Stephanie Frappart to lead all-female officials team as first woman to referee men’s World Cup match

French official to take charge of Germany v Costa Rica Group E clash

France’s Stephanie Frappart will become the first woman to referee a match at the men’s World Cup after being selected to take charge of Thursday’s clash between Germany and Costa Rica.

The 38-year-old will lead an all-female on-field team for the Group E match at Al Bayt Stadium, with Brazil’s Neuza Back and Mexican Karen Diaz Medina chosen as her assistants.

Frappart has already made history at the tournament, having become the first female official for a men’s World Cup match when she was fourth official for the goalless draw between Mexico and Poland last Tuesday.

FIFA named three female referees on its list of 36 for the competition, with Rwanda’s Salima Mukansanga and Yoshimi Yamashita of Japan also in Qatar.


In addition, there are three women among the 69 assistant referees: Back, Diaz Medina and Kathryn Nesbitt from the United States.

Frappart has previously broken new ground as a female referee.

She became the first woman to referee a men’s Champions League game in 2020 when she took charge of Juventus’ match against Dynamo Kyiv.

She has also overseen games in Ligue 1, the Europa League, men’s World Cup qualifying and the 2019 UEFA Super Cup final between Chelsea and Liverpool.

Broad welcome

For the managers involved, Fifa’s decision to appoint an all-female refereeing team is welcome. As Costa Rica’s manager, Luis Fernando Suárez, put it: “I am a great admirer of everything women have conquered. And I like that they want to keep conquering things. And this is another step forward, especially in this sport, which is a very sexist one. I like it. I think it is a situation that is good for football.”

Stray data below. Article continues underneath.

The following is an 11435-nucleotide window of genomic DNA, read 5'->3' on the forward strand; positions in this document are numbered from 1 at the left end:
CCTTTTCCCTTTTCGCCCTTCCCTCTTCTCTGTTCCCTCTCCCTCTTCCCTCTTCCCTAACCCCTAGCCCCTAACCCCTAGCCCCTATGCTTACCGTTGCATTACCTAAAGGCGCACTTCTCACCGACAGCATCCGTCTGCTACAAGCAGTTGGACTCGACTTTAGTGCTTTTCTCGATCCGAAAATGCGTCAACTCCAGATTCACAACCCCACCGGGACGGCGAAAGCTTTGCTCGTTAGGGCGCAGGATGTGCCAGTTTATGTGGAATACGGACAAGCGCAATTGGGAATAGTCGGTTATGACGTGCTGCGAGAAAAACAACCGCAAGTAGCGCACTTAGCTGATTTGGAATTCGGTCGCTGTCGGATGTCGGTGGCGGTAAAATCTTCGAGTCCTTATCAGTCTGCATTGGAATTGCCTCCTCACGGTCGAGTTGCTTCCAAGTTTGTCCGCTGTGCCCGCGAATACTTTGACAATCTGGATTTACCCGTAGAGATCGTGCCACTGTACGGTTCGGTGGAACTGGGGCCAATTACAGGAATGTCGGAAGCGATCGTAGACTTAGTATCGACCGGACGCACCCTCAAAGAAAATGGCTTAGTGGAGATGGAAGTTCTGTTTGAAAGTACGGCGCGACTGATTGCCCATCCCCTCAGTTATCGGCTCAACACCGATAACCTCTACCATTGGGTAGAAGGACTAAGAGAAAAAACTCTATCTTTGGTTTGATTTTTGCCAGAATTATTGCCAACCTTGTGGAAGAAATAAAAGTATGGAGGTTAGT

Germany’s manager, Hansi Flick, took a similarly positive view when asked if he had any issues with Frappart’s appointment. “I trust her 100%,” he replied. “I think she deserves to be here due to her performance and achievements. I hope she is looking forward to this and I think she will perform very well.”

It is a far cry from how women used to be treated by those in the sport’s hierarchy. As recently as 2004, the disgraced former Fifa president, Sepp Blatter, said female footballers should wear skimpier outfits to popularise the game. “Let the women play in more feminine clothes like they do in volleyball,” he said. “They could, for example, have tighter shorts.”

While Frappart’s star has soared highest among women referees, she is not alone. Six women officials are at this World Cup, the legacy of a decision taken by Fifa at the 2015 Women’s World Cup in Canada to get male and female officials to work more closely. A year later in Doha, that became a reality when 48 referees of both sexes spent five days analysing controversial decisions, taking physical tests, simulating match situations on the pitch and reviewing them on videotape.

Frappart’s journey, meanwhile, has taken 25 years. She began as a child footballer in the Val d’Oise, north of Paris, and by age 13 she was refereeing children’s matches.

Frappart could have been a decent player but at university she made the decision to focus on refereeing. Since then she has consistently torn down barriers and shattered glass ceilings. She was the first woman to referee in men’s Ligue 2, then Ligue 1, then the Uefa Super Cup and Champions League, and now a men’s World Cup. - Reporting: PA/Guardian